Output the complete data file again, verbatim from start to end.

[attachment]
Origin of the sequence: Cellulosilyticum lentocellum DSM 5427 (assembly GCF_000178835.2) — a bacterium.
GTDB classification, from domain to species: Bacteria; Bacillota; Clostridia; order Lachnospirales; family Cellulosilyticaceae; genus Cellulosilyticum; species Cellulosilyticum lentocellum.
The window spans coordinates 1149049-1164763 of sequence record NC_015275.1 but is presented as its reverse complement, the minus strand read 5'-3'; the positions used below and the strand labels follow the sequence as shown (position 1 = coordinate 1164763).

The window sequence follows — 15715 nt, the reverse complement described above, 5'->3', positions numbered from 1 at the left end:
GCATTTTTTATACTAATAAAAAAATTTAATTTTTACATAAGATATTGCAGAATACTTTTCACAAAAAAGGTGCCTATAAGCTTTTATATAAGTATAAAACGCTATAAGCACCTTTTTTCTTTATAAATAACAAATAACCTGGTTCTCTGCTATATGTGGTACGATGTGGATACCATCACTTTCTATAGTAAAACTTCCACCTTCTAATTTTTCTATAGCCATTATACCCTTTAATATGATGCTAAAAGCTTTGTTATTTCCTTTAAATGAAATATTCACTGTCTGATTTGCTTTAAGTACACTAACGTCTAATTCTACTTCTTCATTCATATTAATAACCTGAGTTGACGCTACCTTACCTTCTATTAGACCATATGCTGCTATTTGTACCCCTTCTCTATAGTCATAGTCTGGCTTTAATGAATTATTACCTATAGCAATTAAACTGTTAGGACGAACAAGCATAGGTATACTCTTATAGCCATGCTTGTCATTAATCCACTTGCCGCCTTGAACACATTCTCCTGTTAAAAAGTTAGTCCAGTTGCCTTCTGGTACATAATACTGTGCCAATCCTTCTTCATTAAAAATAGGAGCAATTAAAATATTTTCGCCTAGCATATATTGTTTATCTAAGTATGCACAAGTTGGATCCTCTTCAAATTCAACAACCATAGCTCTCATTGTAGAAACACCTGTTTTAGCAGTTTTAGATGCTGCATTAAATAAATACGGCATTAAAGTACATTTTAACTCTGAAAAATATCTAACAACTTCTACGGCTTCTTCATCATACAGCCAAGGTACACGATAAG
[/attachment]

Origin of the sequence: Cellulosilyticum lentocellum DSM 5427 (assembly GCF_000178835.2) — a bacterium.
GTDB classification, from domain to species: Bacteria; Bacillota; Clostridia; order Lachnospirales; family Cellulosilyticaceae; genus Cellulosilyticum; species Cellulosilyticum lentocellum.
The window spans coordinates 1149049-1164763 of sequence record NC_015275.1 but is presented as its reverse complement, the minus strand read 5'-3'; the positions used below and the strand labels follow the sequence as shown (position 1 = coordinate 1164763).

The window sequence follows — 15715 nt, the reverse complement described above, 5'->3', positions numbered from 1 at the left end:
GCATTTTTTATACTAATAAAAAAATTTAATTTTTACATAAGATATTGCAGAATACTTTTCACAAAAAAGGTGCCTATAAGCTTTTATATAAGTATAAAACGCTATAAGCACCTTTTTTCTTTATAAATAACAAATAACCTGGTTCTCTGCTATATGTGGTACGATGTGGATACCATCACTTTCTATAGTAAAACTTCCACCTTCTAATTTTTCTATAGCCATTATACCCTTTAATATGATGCTAAAAGCTTTGTTATTTCCTTTAAATGAAATATTCACTGTCTGATTTGCTTTAAGTACACTAACGTCTAATTCTACTTCTTCATTCATATTAATAACCTGAGTTGACGCTACCTTACCTTCTATTAGACCATATGCTGCTATTTGTACCCCTTCTCTATAGTCATAGTCTGGCTTTAATGAATTATTACCTATAGCAATTAAACTGTTAGGACGAACAAGCATAGGTATACTCTTATAGCCATGCTTGTCATTAATCCACTTGCCGCCTTGAACACATTCTCCTGTTAAAAAGTTAGTCCAGTTGCCTTCTGGTACATAATACTGTGCCAATCCTTCTTCATTAAAAATAGGAGCAATTAAAATATTTTCGCCTAGCATATATTGTTTATCTAAGTATGCACAAGTTGGATCCTCTTCAAATTCAACAACCATAGCTCTCATTGTAGAAACACCTGTTTTAGCAGTTTTAGATGCTGCATTAAATAAATACGGCATTAAAGTACATTTTAACTCTGAAAAATATCTAACAACTTCTACGGCTTCTTCATCATACAGCCAAGGTACACGATAAG